By John Revill and Silke Koltrowitz
BERN (Reuters) – The Swiss National Bank stuck to its ultra-loose monetary policy on Thursday, blaming rising trade tensions between the United States and China for a spike in the safe-haven Swiss franc.
The central bank kept its policy of negative interest rates and readiness to intervene in what Chairman Thomas Jordan called “fragile” foreign exchange markets.
“When the trade dispute between the U.S. and China escalated again in May, the Swiss franc and the Japanese yen appreciated,’ Jordan told a news conference.
“Both currencies are sought as safe havens in periods of uncertainty. In light of the high valuation of the franc and the fragility of the situation, our willingness to intervene remains necessary, as does the negative interest rate.”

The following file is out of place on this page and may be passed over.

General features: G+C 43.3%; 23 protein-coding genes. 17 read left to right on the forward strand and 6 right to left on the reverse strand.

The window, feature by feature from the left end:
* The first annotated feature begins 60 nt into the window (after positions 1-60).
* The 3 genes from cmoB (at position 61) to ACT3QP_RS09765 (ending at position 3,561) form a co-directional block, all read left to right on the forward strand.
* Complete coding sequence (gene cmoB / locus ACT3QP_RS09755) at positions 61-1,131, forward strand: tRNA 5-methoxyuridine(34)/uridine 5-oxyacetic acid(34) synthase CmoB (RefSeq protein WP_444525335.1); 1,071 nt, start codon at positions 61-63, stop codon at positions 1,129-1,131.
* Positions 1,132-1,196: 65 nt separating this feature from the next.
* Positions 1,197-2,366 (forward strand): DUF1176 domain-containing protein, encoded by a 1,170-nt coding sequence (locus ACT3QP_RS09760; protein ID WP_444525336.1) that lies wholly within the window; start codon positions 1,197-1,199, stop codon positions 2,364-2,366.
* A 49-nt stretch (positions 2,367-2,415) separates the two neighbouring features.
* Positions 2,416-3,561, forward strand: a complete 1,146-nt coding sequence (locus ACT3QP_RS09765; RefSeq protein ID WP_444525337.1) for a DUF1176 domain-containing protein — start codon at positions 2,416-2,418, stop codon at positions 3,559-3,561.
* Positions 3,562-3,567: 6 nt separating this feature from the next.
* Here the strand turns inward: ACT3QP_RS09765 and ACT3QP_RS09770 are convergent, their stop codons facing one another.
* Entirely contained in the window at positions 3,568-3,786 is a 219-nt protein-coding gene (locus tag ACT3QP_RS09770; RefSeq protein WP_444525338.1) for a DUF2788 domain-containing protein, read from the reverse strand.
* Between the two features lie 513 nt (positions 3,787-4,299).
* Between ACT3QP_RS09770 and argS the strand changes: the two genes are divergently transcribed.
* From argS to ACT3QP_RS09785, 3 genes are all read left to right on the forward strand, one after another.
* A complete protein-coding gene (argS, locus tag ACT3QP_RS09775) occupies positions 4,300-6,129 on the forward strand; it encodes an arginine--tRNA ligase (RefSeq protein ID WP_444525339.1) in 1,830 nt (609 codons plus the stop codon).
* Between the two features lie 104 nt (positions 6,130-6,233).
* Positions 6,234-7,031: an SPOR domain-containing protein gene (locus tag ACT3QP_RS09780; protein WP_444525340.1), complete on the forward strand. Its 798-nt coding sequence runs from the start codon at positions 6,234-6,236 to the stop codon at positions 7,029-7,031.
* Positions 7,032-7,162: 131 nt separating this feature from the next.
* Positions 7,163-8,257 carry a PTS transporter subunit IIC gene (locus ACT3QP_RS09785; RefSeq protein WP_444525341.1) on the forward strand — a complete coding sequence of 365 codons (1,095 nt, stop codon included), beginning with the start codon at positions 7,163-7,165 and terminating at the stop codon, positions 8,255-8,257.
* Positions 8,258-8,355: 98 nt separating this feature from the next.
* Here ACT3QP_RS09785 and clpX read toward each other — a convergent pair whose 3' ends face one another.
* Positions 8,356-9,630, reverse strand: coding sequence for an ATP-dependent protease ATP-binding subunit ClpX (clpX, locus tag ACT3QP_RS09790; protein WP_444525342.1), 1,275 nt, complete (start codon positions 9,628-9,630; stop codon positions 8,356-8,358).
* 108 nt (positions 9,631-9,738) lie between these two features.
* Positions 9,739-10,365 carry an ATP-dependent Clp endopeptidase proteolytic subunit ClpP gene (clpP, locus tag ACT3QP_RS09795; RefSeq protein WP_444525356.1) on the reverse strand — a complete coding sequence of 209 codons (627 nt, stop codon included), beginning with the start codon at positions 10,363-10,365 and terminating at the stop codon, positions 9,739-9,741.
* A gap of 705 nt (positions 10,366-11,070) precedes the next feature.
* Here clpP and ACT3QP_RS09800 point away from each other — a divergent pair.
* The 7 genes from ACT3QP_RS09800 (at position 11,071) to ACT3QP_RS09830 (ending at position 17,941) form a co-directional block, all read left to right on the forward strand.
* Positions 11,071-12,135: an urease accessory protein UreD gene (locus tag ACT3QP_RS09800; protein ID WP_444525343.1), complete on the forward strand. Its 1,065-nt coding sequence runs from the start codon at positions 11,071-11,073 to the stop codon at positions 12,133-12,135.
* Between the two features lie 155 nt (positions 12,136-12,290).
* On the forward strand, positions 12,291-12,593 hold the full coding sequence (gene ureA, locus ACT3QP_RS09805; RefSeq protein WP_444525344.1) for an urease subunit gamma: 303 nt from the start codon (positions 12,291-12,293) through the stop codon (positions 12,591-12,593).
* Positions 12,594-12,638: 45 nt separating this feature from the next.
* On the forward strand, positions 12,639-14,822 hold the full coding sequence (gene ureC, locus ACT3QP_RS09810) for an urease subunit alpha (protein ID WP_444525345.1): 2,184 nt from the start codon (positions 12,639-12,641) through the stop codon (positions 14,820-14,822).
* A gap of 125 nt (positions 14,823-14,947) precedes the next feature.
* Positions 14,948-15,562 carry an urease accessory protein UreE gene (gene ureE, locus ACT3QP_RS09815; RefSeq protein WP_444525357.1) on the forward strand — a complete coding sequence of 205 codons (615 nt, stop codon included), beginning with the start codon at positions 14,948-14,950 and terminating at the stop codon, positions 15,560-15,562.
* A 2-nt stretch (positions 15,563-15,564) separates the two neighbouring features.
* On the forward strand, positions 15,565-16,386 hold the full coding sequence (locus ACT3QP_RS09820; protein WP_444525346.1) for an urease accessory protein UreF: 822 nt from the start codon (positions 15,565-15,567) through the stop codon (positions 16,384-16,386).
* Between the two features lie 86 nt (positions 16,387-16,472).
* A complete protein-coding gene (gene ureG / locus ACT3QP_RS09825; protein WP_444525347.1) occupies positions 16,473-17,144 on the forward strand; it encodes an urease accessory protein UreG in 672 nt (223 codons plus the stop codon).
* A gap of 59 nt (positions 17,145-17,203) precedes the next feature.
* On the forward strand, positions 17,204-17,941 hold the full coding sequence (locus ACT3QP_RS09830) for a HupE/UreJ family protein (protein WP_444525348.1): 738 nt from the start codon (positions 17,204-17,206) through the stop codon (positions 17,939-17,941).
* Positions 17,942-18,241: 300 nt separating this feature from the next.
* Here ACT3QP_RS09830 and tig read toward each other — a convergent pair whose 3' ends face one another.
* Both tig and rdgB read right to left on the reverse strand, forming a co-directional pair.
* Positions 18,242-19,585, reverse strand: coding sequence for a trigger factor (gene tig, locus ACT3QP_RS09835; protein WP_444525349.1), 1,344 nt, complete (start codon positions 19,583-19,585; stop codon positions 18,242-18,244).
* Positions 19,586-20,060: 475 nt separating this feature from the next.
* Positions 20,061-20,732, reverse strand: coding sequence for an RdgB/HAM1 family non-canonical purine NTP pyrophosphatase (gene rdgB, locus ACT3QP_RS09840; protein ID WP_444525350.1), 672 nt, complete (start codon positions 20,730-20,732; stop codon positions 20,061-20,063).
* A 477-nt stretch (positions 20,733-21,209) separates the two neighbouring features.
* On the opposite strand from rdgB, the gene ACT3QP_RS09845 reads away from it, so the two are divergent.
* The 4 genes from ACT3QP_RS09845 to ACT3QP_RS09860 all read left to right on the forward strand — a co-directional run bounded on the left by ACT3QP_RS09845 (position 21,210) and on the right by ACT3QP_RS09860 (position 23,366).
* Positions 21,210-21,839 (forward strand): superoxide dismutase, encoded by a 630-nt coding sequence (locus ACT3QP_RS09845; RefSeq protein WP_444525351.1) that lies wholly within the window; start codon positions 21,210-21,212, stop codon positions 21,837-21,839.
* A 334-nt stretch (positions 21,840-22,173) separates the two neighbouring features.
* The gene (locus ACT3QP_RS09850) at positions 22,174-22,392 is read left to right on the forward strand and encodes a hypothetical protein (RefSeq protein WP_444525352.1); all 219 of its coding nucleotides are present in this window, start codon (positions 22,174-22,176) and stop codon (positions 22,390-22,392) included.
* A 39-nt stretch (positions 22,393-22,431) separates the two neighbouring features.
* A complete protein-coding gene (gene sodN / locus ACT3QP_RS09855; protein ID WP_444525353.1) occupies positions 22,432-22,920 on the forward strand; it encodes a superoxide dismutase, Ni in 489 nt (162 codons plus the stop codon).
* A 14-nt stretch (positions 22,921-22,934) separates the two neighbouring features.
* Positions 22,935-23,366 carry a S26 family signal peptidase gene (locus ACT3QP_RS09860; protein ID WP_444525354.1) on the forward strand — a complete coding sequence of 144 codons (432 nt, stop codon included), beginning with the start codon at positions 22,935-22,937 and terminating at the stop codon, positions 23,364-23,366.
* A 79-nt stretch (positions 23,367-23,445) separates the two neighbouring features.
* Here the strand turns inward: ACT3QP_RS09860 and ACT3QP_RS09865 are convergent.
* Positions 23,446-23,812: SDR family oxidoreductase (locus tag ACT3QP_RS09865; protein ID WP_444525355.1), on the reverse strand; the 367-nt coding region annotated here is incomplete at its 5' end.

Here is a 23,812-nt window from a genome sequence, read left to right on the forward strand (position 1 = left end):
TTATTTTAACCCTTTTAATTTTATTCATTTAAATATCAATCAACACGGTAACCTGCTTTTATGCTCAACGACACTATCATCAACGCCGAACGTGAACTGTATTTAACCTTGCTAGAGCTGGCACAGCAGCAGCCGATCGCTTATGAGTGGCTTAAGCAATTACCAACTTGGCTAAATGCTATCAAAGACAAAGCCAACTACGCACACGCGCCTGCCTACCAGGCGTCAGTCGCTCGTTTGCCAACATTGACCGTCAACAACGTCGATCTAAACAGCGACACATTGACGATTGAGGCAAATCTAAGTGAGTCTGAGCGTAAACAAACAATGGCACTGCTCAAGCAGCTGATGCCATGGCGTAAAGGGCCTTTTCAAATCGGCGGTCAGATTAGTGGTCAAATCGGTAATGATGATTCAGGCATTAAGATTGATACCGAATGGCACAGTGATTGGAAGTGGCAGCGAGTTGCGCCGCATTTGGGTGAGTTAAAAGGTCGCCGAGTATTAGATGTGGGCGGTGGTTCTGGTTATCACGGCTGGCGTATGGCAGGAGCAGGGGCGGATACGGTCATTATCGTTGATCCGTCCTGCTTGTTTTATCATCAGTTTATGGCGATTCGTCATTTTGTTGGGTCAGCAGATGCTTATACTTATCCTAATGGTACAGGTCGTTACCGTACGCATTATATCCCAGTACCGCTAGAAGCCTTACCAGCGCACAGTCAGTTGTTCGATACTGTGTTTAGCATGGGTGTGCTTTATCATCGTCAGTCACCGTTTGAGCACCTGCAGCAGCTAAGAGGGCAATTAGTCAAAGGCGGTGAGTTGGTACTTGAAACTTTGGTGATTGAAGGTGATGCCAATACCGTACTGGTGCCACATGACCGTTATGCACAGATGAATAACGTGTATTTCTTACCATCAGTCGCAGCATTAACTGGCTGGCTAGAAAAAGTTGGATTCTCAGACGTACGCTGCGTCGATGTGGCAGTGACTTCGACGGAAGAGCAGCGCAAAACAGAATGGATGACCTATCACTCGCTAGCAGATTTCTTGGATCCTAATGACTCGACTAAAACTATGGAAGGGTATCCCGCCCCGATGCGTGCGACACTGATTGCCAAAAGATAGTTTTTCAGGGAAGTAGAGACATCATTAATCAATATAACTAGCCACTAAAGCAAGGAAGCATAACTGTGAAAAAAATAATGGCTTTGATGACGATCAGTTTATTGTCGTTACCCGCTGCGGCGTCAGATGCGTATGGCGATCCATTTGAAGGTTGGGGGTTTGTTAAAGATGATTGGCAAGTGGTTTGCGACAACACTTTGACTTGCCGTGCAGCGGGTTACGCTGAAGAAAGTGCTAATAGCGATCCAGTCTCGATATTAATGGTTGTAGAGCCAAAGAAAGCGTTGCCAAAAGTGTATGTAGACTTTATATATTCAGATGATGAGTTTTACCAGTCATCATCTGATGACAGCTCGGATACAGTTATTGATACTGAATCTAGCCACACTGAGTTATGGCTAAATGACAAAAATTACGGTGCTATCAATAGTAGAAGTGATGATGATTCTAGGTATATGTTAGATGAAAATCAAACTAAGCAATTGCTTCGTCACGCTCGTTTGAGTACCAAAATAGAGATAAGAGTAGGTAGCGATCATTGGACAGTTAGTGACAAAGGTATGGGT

This month, the franc reached its highest level against the euro in nearly two years on trade concerns, although the SNB did not change its description of the franc from “highly valued”.
The central bank also introduced a new SNB policy rate, to replace its previous target for three-month Libor.
“From now on, it will use this rate in taking and communicating its monetary policy decisions. The SNB policy rate replaces the target range for the three-month Libor used previously, and currently stands at −0.75%,” the central bank said.
“The SNB will seek to keep the secured short-term Swiss franc money market rates close to the SNB policy rate,” it added. “The reason for introducing the SNB policy rate is that the future of the Libor is not guaranteed.”
The SNB kept an interest rate of -0.75% on balances it holds for commercial banks above a certain threshold, as forecast in a Reuters poll.
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